Long-term cognitive effects of alcohol dependence include:

  • Chronic memory loss – Long-term alcohol use can cause chronic memory loss and put a person at an increased risk for developing certain disorders, such as Wernicke-Korsakoff syndrome, a brain disorder characterized by a lack of thiamine and vitamin B1.
  • Cognitive decline – long-term alcohol use can also cause impairment of various cognitive functions and even affect a person’s intelligence over time.
  • Mood and behavior changes – long-term alcohol dependence can cause personality changes and mood shifts, and people may suddenly exhibit new behaviors like aggression and rage, promiscuity, and risk-taking behaviors.
  • Alcohol-induced psychosis – a condition that can occur either during intoxication or a period of withdrawal, and which involves hallucinations and delusions and often requires hospitalization.

Structural Changes in the Brain

In addition to altering a person’s brain chemistry, alcohol use can also change the structure of a person’s brain as well.

Brain Atrophy

Prolonged alcohol use can cause brain tissue shrinkage and lead to what is known as brain atrophy. This condition also leads to a decreased volume of the brain as well as a loss of neurons and the connections between them.

This condition can be blamed on a couple of things, one being that alcohol can cause fluid shifts within the brain and another being that alcohol misuse can cause brain cell death. Over time, brain atrophy can lead to other serious conditions like dementia, aphasia, and seizures.

White and Gray Matter Alterations

Long-term alcohol use can cause changes in brain structure and brain connectivity, as well as changes in white matter and gray matter. Loss of white matter from alcohol misuse has been associated with dementia, balance and coordination problems, and overall cognitive impairment.

The loss of gray matter, on the other hand, can contribute to the loss of fine motor skills, loss of memory, and even personality and behavior changes.

Impact on Neurodevelopment

In addition to impacting an adult brain, alcohol can also have a significant impact on a brain that is still developing.

Adolescents and Young Adults

When people start drinking alcohol at a young age, it can have strong effects on their brain development as well as other potential long-term consequences. Not only can drinking at a young age increase a person’s risk of injury or death, but it can also impair them cognitively and emotionally.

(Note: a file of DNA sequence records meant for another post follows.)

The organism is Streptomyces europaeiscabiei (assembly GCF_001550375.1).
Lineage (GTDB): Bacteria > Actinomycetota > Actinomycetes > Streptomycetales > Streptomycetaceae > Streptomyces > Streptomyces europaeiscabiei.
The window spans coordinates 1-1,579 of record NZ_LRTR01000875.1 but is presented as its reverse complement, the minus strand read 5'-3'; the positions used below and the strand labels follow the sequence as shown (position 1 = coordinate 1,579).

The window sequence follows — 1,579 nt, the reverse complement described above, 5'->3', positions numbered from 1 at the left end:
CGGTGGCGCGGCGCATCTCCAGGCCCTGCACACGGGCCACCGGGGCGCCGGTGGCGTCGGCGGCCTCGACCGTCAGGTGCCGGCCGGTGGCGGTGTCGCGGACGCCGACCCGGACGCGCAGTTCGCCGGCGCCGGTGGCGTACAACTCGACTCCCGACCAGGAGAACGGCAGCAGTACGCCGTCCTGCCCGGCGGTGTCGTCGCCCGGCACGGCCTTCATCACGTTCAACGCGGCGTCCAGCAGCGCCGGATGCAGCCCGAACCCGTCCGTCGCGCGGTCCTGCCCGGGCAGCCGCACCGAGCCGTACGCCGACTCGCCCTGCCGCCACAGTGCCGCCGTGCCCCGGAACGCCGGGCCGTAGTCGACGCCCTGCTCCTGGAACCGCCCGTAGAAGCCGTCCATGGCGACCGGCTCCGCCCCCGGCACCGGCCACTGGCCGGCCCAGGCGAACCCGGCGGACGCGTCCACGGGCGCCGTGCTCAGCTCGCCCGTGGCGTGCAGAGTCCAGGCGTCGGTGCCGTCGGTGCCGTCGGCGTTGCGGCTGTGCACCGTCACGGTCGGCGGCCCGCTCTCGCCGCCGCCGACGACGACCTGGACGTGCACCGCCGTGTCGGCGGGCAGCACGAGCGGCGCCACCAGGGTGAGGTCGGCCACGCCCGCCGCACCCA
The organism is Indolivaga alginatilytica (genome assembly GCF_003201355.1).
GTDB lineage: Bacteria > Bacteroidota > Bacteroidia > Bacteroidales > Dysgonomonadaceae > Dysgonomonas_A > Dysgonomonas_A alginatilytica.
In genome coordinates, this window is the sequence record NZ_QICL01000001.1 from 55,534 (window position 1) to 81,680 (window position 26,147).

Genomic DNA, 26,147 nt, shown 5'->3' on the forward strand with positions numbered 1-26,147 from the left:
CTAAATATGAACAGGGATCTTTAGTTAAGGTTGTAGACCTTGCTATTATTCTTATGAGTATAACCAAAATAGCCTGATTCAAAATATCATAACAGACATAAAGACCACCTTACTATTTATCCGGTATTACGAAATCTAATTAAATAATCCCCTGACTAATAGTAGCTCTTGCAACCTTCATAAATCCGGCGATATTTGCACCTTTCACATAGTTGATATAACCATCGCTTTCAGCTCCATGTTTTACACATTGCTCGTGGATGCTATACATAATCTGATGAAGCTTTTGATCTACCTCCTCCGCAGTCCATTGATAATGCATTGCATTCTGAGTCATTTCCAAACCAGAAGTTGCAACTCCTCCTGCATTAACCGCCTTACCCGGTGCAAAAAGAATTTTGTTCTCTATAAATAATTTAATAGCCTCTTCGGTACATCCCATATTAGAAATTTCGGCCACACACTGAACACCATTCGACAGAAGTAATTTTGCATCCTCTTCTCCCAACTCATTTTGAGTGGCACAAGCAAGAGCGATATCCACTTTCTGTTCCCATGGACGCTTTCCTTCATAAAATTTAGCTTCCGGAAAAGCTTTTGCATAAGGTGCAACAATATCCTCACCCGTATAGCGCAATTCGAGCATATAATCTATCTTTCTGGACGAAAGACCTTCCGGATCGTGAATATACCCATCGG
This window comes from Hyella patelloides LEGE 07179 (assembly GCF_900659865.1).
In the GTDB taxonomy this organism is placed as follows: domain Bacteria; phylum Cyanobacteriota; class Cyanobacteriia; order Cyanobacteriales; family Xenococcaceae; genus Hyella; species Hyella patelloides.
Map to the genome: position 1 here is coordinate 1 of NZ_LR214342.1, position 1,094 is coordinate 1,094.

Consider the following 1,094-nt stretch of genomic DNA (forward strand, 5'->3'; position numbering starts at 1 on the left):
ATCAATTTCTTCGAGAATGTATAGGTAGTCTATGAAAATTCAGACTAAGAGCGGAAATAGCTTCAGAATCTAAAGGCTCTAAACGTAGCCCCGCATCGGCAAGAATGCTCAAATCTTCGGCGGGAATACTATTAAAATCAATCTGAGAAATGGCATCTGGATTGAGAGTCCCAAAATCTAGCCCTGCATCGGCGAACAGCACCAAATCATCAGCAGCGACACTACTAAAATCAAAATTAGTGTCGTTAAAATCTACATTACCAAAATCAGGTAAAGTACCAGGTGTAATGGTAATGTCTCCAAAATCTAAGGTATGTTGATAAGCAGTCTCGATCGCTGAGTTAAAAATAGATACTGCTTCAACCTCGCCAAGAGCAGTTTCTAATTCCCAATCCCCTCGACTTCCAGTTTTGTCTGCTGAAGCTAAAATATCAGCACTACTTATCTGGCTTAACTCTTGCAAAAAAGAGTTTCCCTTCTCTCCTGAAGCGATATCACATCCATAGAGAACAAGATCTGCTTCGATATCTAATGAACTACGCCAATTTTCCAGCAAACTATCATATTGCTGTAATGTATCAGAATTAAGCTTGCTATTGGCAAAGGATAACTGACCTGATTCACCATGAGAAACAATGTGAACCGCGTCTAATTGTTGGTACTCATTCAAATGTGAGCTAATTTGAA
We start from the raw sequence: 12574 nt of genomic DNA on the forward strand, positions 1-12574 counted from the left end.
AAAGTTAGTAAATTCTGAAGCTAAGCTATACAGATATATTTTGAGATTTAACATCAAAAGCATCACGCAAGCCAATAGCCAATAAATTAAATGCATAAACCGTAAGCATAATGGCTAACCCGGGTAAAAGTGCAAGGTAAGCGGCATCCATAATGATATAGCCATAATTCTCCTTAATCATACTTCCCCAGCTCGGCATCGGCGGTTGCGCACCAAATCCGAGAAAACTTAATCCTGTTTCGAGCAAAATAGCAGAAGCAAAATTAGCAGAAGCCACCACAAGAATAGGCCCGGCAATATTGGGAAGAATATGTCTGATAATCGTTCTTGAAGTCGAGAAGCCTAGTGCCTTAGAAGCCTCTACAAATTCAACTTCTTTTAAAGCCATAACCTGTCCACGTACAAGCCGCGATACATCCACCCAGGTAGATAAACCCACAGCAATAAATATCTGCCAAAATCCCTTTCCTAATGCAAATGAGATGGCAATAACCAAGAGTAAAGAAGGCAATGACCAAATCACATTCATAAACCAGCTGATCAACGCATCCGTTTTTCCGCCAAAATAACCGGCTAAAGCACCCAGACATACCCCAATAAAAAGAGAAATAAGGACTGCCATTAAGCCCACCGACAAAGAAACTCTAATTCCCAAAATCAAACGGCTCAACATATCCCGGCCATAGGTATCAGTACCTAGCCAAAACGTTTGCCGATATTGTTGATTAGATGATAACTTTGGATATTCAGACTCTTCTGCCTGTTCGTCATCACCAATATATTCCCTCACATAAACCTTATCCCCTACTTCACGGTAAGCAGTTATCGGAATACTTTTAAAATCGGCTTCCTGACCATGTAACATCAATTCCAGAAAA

Adolescents who drink are also more likely to develop an alcohol use disorder or other type of substance use disorder later in life.

Pregnant Women

There is no amount of alcohol that is considered safe for pregnant women, as it can have detrimental effects on fetal brain development and cause several other negative consequences.

For example, drinking while pregnant can lead to Fetal Alcohol Spectrum Disorders (FASD), a set of disorders with symptoms like deformed limbs, vision problems, developmental delays, learning disabilities, heart and kidney problems, and more.

Children who are born with FASD often experience issues for the rest of their lives, including social and behavior issues in addition to learning and thinking issues.

Mental Health Disorders

Alcohol use is also strongly linked to a variety of mental health disorders, with alcohol often used as a way of self-medicating to relieve the symptoms of mental illness.

Alcohol Use Disorder (AUD)

Alcohol use disorder is defined as a chronic dependence on alcohol and includes both periods of actual intoxication and periods of withdrawal in between uses.

And while AUD can happen to anyone, there are certain risk factors that can make a person more prone to alcohol dependence.

Risk factors for AUD include:

  • Parents or other family members who have an AUD